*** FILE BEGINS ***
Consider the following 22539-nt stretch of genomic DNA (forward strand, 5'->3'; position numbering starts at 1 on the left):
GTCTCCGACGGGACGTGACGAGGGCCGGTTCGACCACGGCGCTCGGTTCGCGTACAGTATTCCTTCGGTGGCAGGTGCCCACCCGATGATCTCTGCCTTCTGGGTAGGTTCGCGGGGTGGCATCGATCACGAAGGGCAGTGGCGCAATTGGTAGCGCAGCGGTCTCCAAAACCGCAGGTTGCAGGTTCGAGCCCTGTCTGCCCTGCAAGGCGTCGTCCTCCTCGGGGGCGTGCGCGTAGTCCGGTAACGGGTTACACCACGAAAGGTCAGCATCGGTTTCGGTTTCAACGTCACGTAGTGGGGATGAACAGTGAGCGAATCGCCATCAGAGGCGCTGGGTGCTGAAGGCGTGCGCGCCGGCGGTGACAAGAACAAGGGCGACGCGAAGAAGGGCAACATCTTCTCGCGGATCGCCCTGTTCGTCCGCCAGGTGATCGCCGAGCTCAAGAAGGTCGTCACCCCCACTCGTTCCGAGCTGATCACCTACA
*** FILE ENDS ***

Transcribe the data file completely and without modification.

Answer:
Consider the following 22539-nt stretch of genomic DNA (forward strand, 5'->3'; position numbering starts at 1 on the left):
GTCTCCGACGGGACGTGACGAGGGCCGGTTCGACCACGGCGCTCGGTTCGCGTACAGTATTCCTTCGGTGGCAGGTGCCCACCCGATGATCTCTGCCTTCTGGGTAGGTTCGCGGGGTGGCATCGATCACGAAGGGCAGTGGCGCAATTGGTAGCGCAGCGGTCTCCAAAACCGCAGGTTGCAGGTTCGAGCCCTGTCTGCCCTGCAAGGCGTCGTCCTCCTCGGGGGCGTGCGCGTAGTCCGGTAACGGGTTACACCACGAAAGGTCAGCATCGGTTTCGGTTTCAACGTCACGTAGTGGGGATGAACAGTGAGCGAATCGCCATCAGAGGCGCTGGGTGCTGAAGGCGTGCGCGCCGGCGGTGACAAGAACAAGGGCGACGCGAAGAAGGGCAACATCTTCTCGCGGATCGCCCTGTTCGTCCGCCAGGTGATCGCCGAGCTCAAGAAGGTCGTCACCCCCACTCGTTCCGAGCTGATCACCTACA